302.857.6540

Facebook.com/DSUSmallRuminantProgram


FEC and FAMACHA© Workshop Registration

Limited to 25 attendees. Please complete the following questions to register or register online at the above link for the FEC and FAMACHA© Workshop. Cost is $25 per person. Check or money order can be sent to: Dr. Kwame Matthews, 1200 N. DuPont Hwy, Dover, DE 19901. Please make checks out to Delaware State University. Thank you! Pre-register by May 25, 2018!

  1. Please complete the registration information below.

First and Last Name: ___________________________________________________

Street Address: _______________________________________________________

City: _____________________________ State: ____________ Zip Code: _________

Email:  __________________________________ Phone: _____________________

  1. Please choose your sex: Male or       Female
  2. What is your age? 17-29 30-49                                    50+
  3. What is your race?

White or Caucasian ___     Black or African American ___             American Indian/Alaskan Native ___ Asian ___            Native Hawaiian/Other Pacific Islander ___     Hispanic or Latino ___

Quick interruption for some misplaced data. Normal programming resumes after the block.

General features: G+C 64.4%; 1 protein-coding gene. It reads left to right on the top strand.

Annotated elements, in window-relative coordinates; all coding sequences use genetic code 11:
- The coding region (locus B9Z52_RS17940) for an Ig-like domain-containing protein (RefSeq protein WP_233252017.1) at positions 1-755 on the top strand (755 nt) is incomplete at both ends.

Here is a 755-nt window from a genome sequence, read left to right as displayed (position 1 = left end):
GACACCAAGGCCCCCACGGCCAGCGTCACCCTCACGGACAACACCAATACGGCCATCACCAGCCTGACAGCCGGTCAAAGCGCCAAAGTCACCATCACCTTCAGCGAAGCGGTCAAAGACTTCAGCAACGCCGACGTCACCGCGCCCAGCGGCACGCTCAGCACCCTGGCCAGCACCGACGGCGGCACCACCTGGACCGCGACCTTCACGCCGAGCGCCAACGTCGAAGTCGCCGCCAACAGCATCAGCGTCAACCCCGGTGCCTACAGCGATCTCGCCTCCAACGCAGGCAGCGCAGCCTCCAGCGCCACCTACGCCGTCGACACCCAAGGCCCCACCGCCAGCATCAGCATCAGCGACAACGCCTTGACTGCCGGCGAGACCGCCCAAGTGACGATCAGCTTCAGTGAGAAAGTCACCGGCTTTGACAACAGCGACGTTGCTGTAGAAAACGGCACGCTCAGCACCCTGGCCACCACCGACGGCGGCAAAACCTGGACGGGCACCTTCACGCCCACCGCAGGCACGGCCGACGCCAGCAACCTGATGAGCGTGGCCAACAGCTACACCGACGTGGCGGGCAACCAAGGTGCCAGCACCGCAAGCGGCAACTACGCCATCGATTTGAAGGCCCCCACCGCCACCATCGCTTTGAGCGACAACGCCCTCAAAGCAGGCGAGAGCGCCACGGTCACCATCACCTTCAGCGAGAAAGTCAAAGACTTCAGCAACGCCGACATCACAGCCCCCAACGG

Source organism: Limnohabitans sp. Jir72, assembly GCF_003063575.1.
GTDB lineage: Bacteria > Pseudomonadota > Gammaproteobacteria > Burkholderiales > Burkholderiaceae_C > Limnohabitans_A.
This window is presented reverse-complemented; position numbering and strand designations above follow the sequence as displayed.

Two or more races ___       Other (please specify): _______________________

  1. What small ruminant are you raising? Goat Sheep                         Both

Other (please specify) ___________________________________________________

  1. What is the purpose of raising? Milk Meat                                    Fiber

Other (please specify) _________________________________________________

  1. How did you hear about our training?

Word of mouth ___             Flyer ___      Email ___            Facebook___

Other (please specify) ____________

  1. I’m available for future trainings:

Weekday EVENINGS ___              Weekday MORNINGS ___

Weekend EVENINGS ___             Weekend MORNINGS ___

Other (please specify) _________________________________________

  1. Please feel free to include any questions you may have here:

 

 

Fecal Egg Counting and FAMACHA

Fecal Egg Counting
and FAMACHA© workshop

When:   June 2, 2018 9AM–3pm

WHERE: University of Delaware REC
16686 County Seat Highway
Georgetown, DE 19947

COST:    $25 (check or money order)*

Learn Parasite Control

University of Delaware
Susan Garey
Daniel Severson
Delaware State University
Kwame Matthews

Internal parasites are a major health problem affecting sheep and goats. This workshop is designed to help producers learn the basics of selective internal parasite control. Join us as we provide hands-on training to certify producers in the use of FAMACHA© score card and fecal egg counts.

Presented jointly by:
 

Register online: https://hub.desu.edu/Famacha-Workshop-DSU-UD2018

 

Lunch included!

Limited to 25 attendees!

Pre-register by May 25, 2018!

Log on!
Register today!

Only $25 per person!*